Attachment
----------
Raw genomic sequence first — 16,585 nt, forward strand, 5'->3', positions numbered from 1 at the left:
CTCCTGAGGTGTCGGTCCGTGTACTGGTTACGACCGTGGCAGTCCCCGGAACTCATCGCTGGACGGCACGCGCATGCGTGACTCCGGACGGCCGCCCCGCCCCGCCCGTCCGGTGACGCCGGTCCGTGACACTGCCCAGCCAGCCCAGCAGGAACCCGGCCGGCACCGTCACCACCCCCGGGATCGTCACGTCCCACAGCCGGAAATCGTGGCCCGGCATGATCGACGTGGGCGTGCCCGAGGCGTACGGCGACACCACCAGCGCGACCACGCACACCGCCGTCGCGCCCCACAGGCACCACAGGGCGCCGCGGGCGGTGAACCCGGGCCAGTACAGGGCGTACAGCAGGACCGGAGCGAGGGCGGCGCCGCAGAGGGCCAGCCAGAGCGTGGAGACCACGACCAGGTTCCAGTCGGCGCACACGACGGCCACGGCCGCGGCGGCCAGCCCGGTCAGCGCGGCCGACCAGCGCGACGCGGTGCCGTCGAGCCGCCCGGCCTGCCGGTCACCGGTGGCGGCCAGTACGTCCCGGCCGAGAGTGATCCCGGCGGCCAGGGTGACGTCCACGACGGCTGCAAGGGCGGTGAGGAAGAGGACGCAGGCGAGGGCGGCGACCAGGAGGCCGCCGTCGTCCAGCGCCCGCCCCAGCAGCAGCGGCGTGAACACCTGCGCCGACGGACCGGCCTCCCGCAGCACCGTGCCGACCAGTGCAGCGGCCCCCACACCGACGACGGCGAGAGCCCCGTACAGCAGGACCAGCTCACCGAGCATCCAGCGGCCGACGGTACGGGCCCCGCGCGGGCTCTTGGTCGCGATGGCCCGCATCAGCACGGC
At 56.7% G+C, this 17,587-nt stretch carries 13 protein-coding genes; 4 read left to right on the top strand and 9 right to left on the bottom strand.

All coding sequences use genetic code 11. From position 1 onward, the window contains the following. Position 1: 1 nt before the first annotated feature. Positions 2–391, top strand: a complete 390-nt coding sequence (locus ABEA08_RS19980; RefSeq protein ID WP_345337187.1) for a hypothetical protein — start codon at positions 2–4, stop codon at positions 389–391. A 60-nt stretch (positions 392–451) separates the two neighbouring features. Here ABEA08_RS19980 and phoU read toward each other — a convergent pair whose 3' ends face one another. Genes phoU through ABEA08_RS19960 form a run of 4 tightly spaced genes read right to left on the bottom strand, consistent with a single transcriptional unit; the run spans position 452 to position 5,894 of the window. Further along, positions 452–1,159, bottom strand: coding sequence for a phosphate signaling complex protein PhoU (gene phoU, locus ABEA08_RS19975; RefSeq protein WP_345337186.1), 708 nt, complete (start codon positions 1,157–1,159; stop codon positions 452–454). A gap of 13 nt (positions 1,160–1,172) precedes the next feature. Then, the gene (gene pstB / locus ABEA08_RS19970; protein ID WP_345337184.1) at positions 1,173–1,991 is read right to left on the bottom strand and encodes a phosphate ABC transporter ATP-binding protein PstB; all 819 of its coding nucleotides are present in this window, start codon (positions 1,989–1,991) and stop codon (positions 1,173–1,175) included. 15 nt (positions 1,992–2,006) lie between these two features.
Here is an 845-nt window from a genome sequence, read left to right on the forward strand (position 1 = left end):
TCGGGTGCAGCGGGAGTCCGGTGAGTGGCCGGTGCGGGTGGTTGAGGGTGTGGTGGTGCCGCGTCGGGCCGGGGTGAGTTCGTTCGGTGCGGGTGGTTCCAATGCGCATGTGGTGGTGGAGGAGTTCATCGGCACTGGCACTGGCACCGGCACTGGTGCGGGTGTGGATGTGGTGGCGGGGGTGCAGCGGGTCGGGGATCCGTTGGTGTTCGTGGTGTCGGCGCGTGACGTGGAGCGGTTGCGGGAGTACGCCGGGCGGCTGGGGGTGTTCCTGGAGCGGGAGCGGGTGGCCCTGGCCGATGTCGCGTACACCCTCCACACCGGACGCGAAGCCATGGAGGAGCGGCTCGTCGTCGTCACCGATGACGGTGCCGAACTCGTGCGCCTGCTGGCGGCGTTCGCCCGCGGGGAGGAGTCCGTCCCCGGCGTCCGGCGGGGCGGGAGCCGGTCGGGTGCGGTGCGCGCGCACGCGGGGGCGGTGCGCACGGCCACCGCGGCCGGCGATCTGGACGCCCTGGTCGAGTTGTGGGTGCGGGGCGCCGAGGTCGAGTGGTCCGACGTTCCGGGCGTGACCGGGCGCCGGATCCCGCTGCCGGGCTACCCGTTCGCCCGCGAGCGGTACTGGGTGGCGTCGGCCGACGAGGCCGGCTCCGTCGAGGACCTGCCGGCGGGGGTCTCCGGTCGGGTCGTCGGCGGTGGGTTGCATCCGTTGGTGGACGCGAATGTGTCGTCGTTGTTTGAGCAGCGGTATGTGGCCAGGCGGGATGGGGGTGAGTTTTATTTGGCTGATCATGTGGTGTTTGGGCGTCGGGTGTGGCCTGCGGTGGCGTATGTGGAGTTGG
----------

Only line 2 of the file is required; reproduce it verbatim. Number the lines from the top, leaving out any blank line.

CTCCTGAGGTGTCGGTCCGTGTACTGGTTACGACCGTGGCAGTCCCCGGAACTCATCGCTGGACGGCACGCGCATGCGTGACTCCGGACGGCCGCCCCGCCCCGCCCGTCCGGTGACGCCGGTCCGTGACACTGCCCAGCCAGCCCAGCAGGAACCCGGCCGGCACCGTCACCACCCCCGGGATCGTCACGTCCCACAGCCGGAAATCGTGGCCCGGCATGATCGACGTGGGCGTGCCCGAGGCGTACGGCGACACCACCAGCGCGACCACGCACACCGCCGTCGCGCCCCACAGGCACCACAGGGCGCCGCGGGCGGTGAACCCGGGCCAGTACAGGGCGTACAGCAGGACCGGAGCGAGGGCGGCGCCGCAGAGGGCCAGCCAGAGCGTGGAGACCACGACCAGGTTCCAGTCGGCGCACACGACGGCCACGGCCGCGGCGGCCAGCCCGGTCAGCGCGGCCGACCAGCGCGACGCGGTGCCGTCGAGCCGCCCGGCCTGCCGGTCACCGGTGGCGGCCAGTACGTCCCGGCCGAGAGTGATCCCGGCGGCCAGGGTGACGTCCACGACGGCTGCAAGGGCGGTGAGGAAGAGGACGCAGGCGAGGGCGGCGACCAGGAGGCCGCCGTCGTCCAGCGCCCGCCCCAGCAGCAGCGGCGTGAACACCTGCGCCGACGGACCGGCCTCCCGCAGCACCGTGCCGACCAGTGCAGCGGCCCCCACACCGACGACGGCGAGAGCCCCGTACAGCAGGACCAGCTCACCGAGCATCCAGCGGCCGACGGTACGGGCCCCGCGCGGGCTCTTGGTCGCGATGGCCCGCATCAGCACGGC